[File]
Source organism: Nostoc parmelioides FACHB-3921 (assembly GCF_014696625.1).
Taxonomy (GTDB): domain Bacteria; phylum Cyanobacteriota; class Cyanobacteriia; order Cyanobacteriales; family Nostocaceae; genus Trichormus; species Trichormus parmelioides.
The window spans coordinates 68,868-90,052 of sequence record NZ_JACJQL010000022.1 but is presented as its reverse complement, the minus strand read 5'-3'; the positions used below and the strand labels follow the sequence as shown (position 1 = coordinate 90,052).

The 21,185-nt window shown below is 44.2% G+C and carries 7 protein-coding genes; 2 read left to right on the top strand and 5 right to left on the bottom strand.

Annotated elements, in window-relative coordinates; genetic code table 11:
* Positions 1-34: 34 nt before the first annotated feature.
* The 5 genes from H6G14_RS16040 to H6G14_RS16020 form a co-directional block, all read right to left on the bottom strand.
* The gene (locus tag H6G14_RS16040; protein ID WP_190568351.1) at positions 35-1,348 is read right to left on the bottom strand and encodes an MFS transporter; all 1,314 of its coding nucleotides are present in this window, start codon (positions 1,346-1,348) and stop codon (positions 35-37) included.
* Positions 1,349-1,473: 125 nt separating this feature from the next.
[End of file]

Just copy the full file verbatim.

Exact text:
Source organism: Nostoc parmelioides FACHB-3921 (assembly GCF_014696625.1).
Taxonomy (GTDB): domain Bacteria; phylum Cyanobacteriota; class Cyanobacteriia; order Cyanobacteriales; family Nostocaceae; genus Trichormus; species Trichormus parmelioides.
The window spans coordinates 68,868-90,052 of sequence record NZ_JACJQL010000022.1 but is presented as its reverse complement, the minus strand read 5'-3'; the positions used below and the strand labels follow the sequence as shown (position 1 = coordinate 90,052).

The 21,185-nt window shown below is 44.2% G+C and carries 7 protein-coding genes; 2 read left to right on the top strand and 5 right to left on the bottom strand.

Annotated elements, in window-relative coordinates; genetic code table 11:
* Positions 1-34: 34 nt before the first annotated feature.
* The 5 genes from H6G14_RS16040 to H6G14_RS16020 form a co-directional block, all read right to left on the bottom strand.
* The gene (locus tag H6G14_RS16040; protein ID WP_190568351.1) at positions 35-1,348 is read right to left on the bottom strand and encodes an MFS transporter; all 1,314 of its coding nucleotides are present in this window, start codon (positions 1,346-1,348) and stop codon (positions 35-37) included.
* Positions 1,349-1,473: 125 nt separating this feature from the next.